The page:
Description of the outbreak

The Neurosurgery Department of the Affiliated People’s Hospital of Jiangsu University manages about 1700 patients per year, with 94 beds in three different wards, including two general wards and an intensive care unit (ICU). The ICU contains 14 beds in three large rooms and two single rooms. There are approximately 40 patients admitted to the ICU each month. MRSA was isolated during December 2012 and January 2013. Twelve samples were isolated from lower respiratory tract specimens. Environmental sampling was carried out, and eight isolates were recovered from bed rails, infusion pumps, overalls, and the hands of a healthcare worker. Patient SA13012 was the first who was found to acquire an MRSA infection in the Neurosurgical Department, and was subsequently transferred to the ICU. The last patient to have an infection was SA13005 (Table 1). Due to the identical antibiograms and PFGE patterns of 18 of the isolates, we selected four isolates, including SA13005, SA13007, and SA13012 from patients, and SA13023 from a doctor’s hands, for further analysis. The two remaining isolates, SA13002 and SA13009, with different antibiograms and PFGE patterns, were also sequenced. They were both isolated during the period of the outbreak in the Neurosurgery Department. The two patients also had a risk of infection with the bacteria. When the outbreak occurred, an investigation was triggered by the infection control team immediately and control measures were implemented. Meanwhile, all patients with known MRSA infections and colonization were transferred to isolation wards, and healthcare workers were assigned to specific patients to avoid cross-transmission. Newly admitted patients were isolated until their MRSA-carrier status was determined. Staff and family members were instructed to practice hand disinfection and wear gloves, gowns, and masks during any contact with a patient with an MRSA infection or with any potential fomites. All surfaces in the wards and offices were deep cleaned and disinfected using a chlorine-containing disinfectant with complete wiping of surfaces, and disinfection was implemented immediately if an area was polluted by a patient’s blood or body fluid. Clothes were changed and washed once every day. Patients and healthcare workers were screened using nasal and pharyngeal swabs, and the environment was also screened using swabs. Vancomycin was administered to control the infection. With these comprehensive interventions, we successfully halted the MRSA outbreak in the Neurosurgery Department within a short time. During this period, no patient died due to an MRSA infection. Afterwards, there were no new cases of MRSA during the next 2 months of surveillance. Furthermore, we detected three S. aureus isolates in the Neurosurgery ward, one of which was MRSA with resistance to fewer classes of antimicrobial agents, 2 months before the outbreak occurred.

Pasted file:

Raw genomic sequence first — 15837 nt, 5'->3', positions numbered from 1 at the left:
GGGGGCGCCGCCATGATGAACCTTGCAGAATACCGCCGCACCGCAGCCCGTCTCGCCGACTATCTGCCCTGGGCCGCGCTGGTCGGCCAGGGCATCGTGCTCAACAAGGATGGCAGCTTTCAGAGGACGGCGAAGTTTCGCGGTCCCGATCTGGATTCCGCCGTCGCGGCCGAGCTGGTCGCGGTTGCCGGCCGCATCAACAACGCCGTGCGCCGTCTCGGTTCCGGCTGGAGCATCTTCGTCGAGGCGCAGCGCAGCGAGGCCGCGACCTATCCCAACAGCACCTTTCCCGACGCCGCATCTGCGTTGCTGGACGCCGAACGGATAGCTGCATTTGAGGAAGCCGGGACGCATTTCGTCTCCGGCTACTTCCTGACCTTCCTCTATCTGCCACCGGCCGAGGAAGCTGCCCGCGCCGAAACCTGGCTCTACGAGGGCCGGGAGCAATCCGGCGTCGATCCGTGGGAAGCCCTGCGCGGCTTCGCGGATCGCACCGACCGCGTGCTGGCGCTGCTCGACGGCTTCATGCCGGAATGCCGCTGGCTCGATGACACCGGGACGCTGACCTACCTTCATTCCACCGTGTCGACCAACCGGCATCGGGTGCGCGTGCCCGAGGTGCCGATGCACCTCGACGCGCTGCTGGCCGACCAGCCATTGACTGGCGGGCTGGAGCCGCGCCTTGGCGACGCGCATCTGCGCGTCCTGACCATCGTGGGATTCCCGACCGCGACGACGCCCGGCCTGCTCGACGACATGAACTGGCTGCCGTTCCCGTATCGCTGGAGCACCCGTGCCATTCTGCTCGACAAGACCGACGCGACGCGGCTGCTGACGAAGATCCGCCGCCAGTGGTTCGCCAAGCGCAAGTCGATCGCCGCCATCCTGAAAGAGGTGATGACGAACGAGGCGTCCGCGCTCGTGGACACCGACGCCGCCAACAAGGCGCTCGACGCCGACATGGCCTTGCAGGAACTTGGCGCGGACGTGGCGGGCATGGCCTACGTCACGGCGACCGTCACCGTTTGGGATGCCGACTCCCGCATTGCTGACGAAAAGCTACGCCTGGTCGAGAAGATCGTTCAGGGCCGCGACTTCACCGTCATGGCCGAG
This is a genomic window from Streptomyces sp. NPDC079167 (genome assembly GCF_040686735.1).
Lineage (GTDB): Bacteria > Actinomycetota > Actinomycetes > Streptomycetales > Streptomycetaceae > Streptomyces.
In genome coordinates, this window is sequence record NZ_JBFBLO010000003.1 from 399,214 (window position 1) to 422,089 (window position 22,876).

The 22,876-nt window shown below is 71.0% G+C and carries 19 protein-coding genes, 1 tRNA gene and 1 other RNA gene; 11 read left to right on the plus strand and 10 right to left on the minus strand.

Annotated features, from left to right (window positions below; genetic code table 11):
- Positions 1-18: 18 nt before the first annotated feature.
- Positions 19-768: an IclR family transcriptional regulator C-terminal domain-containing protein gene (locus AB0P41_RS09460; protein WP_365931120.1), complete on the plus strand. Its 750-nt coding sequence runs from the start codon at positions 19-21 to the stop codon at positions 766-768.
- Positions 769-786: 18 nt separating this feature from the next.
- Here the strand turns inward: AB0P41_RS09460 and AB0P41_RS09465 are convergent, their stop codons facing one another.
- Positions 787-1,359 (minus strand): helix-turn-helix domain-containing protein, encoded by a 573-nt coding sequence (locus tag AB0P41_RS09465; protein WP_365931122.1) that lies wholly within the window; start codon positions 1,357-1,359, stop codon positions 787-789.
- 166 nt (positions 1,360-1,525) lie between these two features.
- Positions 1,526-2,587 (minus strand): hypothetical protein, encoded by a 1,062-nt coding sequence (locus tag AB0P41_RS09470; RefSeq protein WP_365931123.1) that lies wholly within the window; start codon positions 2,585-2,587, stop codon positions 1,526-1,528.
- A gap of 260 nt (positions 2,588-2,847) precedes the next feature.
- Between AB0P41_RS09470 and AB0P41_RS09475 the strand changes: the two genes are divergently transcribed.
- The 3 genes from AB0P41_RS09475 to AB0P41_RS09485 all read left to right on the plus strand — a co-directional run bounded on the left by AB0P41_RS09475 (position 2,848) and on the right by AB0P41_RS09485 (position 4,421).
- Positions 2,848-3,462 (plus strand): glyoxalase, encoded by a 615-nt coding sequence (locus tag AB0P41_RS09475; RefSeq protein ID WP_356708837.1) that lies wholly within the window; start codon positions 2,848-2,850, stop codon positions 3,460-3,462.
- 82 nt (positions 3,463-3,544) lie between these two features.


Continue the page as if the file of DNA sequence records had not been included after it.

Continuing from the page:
Table 1. Distribution of the outbreak strains and onset time.

Genetic typing

Among the 20 MRSA isolates, 18 had an identical PFGE profile (100% similarity coefficient). The remaining two isolates (SA13002 and SA13009) had distinct PFGE patterns with similarity coefficients of 81.1% and 85.7%, respectively, of which SA13002 did not meet the definition and was thus identified as unrelated (Fig 1). Each of the 20 outbreak isolates were identified as SCCmecIII and belonged to clone ST239 in MLST.

Fig 1. Dendrogram (% similarity coefficient) of the electrophoretic patterns of DNA macrorestriction with SmaI for the 20 MRSA isolates.

Use of whole-genome sequencing to define the diversity of dominant MRSA clones during the outbreak